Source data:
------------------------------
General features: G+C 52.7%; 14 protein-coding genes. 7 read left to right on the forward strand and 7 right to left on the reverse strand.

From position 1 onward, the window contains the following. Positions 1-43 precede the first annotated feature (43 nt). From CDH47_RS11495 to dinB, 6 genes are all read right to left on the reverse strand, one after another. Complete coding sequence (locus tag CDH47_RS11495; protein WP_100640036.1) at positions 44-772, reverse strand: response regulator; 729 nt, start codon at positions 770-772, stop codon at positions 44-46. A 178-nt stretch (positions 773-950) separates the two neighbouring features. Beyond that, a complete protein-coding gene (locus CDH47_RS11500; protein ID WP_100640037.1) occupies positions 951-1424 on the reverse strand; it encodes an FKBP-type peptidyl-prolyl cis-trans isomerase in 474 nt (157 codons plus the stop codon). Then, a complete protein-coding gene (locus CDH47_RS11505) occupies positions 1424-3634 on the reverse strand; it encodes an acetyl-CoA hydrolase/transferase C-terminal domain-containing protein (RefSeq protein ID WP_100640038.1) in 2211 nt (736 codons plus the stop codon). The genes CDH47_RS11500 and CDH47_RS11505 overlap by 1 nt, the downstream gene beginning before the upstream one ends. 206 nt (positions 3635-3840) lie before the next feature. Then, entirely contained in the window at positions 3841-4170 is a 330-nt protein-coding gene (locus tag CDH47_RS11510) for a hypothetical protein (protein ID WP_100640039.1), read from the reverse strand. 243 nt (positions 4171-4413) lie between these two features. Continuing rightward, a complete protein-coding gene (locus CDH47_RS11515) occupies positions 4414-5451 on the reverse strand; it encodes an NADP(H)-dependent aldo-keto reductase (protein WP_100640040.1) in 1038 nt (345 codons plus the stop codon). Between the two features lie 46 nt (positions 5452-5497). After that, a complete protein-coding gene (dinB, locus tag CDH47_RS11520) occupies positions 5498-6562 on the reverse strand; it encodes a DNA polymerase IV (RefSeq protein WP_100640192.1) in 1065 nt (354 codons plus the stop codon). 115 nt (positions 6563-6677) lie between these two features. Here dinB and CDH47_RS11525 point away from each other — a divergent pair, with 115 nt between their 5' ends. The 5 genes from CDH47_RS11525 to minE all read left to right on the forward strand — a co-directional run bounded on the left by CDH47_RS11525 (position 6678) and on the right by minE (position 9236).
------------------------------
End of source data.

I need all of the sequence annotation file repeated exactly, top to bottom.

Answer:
General features: G+C 52.7%; 14 protein-coding genes. 7 read left to right on the forward strand and 7 right to left on the reverse strand.

From position 1 onward, the window contains the following. Positions 1-43 precede the first annotated feature (43 nt). From CDH47_RS11495 to dinB, 6 genes are all read right to left on the reverse strand, one after another. Complete coding sequence (locus tag CDH47_RS11495; protein WP_100640036.1) at positions 44-772, reverse strand: response regulator; 729 nt, start codon at positions 770-772, stop codon at positions 44-46. A 178-nt stretch (positions 773-950) separates the two neighbouring features. Beyond that, a complete protein-coding gene (locus CDH47_RS11500; protein ID WP_100640037.1) occupies positions 951-1424 on the reverse strand; it encodes an FKBP-type peptidyl-prolyl cis-trans isomerase in 474 nt (157 codons plus the stop codon). Then, a complete protein-coding gene (locus CDH47_RS11505) occupies positions 1424-3634 on the reverse strand; it encodes an acetyl-CoA hydrolase/transferase C-terminal domain-containing protein (RefSeq protein ID WP_100640038.1) in 2211 nt (736 codons plus the stop codon). The genes CDH47_RS11500 and CDH47_RS11505 overlap by 1 nt, the downstream gene beginning before the upstream one ends. 206 nt (positions 3635-3840) lie before the next feature. Then, entirely contained in the window at positions 3841-4170 is a 330-nt protein-coding gene (locus tag CDH47_RS11510) for a hypothetical protein (protein ID WP_100640039.1), read from the reverse strand. 243 nt (positions 4171-4413) lie between these two features. Continuing rightward, a complete protein-coding gene (locus CDH47_RS11515) occupies positions 4414-5451 on the reverse strand; it encodes an NADP(H)-dependent aldo-keto reductase (protein WP_100640040.1) in 1038 nt (345 codons plus the stop codon). Between the two features lie 46 nt (positions 5452-5497). After that, a complete protein-coding gene (dinB, locus tag CDH47_RS11520) occupies positions 5498-6562 on the reverse strand; it encodes a DNA polymerase IV (RefSeq protein WP_100640192.1) in 1065 nt (354 codons plus the stop codon). 115 nt (positions 6563-6677) lie between these two features. Here dinB and CDH47_RS11525 point away from each other — a divergent pair, with 115 nt between their 5' ends. The 5 genes from CDH47_RS11525 to minE all read left to right on the forward strand — a co-directional run bounded on the left by CDH47_RS11525 (position 6678) and on the right by minE (position 9236).